The accuracy of radiological imaging in the diagnosis of orbital lesions in a regional hospital
Aim: To compare the accuracy of radiological imaging with pathological findings in patients with orbital space- occupying lesions.
Patients and methods: This was a retrospective review of the records of consecutive patients who underwent orbitotomy for orbital masses in a regional hospital during 1998 to 2002. Only records with preoperative radiological reports and postoperative histopathological reports available were reviewed.
Results: Thirty two patients’ records were reviewed. The overall diagnostic accuracy of radiological imaging for specific groups of lesions was 78.1%. The accuracy of radiological imaging for the diagnosis of cystic lesions, vascular lesions, lacrimal lesions, neurogenic lesions, and lymphoid lesions was 100.0%, 83.3%, 60.0%, 50.0%, and 28.6%, respectively. In terms of accuracy of detecting malignancy, 17.6% of the lesions diagnosed as benign by imaging studies were malignant by histology. However, 50.0% of the lesions diagnosed as malignant by imaging studies were benign by histology.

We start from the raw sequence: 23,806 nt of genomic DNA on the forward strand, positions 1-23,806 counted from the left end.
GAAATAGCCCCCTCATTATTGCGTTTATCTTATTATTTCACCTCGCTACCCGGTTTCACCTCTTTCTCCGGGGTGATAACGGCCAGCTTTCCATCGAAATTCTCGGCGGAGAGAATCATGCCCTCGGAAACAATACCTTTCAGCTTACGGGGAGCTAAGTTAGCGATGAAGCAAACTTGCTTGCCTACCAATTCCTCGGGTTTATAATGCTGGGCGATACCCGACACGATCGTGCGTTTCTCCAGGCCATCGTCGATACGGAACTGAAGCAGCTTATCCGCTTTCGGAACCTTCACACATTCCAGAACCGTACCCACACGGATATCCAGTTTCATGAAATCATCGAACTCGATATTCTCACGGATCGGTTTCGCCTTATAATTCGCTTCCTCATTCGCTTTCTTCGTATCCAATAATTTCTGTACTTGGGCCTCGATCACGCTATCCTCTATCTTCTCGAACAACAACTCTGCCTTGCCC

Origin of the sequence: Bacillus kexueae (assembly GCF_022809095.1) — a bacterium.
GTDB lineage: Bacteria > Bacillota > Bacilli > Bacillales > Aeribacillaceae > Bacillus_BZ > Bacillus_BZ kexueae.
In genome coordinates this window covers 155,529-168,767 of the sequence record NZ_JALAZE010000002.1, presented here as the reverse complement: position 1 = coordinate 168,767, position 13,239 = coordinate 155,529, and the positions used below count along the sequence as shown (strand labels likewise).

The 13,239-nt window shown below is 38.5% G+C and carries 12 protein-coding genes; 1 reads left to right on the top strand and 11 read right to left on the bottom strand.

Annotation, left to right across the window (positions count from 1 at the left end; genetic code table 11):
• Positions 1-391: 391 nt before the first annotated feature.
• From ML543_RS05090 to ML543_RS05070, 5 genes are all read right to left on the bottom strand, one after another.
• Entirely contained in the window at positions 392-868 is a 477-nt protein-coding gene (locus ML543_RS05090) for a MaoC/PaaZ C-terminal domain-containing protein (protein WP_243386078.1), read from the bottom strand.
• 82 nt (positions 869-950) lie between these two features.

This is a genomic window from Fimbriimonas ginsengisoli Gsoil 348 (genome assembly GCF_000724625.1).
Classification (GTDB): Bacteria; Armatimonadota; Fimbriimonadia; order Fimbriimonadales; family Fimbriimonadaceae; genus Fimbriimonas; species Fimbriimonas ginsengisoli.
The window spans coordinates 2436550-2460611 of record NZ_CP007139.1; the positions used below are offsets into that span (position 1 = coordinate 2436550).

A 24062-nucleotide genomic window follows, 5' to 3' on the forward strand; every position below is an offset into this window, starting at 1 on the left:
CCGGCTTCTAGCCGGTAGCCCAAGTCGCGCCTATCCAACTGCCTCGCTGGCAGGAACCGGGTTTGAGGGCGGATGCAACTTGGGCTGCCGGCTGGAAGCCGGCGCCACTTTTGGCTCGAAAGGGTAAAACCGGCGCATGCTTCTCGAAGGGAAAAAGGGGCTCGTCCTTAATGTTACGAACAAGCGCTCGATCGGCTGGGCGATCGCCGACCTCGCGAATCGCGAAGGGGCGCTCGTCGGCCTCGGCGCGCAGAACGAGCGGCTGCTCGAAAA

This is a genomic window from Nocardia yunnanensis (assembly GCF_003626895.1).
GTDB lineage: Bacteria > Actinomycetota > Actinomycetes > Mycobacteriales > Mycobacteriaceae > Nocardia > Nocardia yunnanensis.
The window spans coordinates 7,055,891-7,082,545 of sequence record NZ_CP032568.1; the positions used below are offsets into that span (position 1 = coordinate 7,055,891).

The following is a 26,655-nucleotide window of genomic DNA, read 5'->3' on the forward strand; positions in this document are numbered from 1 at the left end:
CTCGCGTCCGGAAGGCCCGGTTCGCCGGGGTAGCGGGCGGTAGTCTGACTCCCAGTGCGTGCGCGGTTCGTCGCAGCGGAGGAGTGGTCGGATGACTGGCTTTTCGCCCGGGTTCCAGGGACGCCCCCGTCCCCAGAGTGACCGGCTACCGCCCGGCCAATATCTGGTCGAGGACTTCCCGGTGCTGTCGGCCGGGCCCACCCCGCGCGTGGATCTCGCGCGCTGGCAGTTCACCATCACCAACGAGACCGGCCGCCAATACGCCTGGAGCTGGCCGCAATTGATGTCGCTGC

Conclusions: Radiological investigations have a high specificity (0.92) and low sensitivity (0.28) for detecting malignancy. Radiology has a high negative-predictive value (0.82) and low positive-predictive value (0.50) for malignant lesions. Radiological reports from the studied regional hospital are accurate for ruling out malignant lesions and are relatively accurate for diagnosing cystic and vascular lesions.
How to Cite
The Journal has a fully Open Access policy and publishes all articles under a Creative Commons Attribution-NonCommercial-NoDerivatives 4.0 International (CC BY-NC-ND 4.0) licence. For any use other than that permitted by this license, written permission must be obtained from the Journal.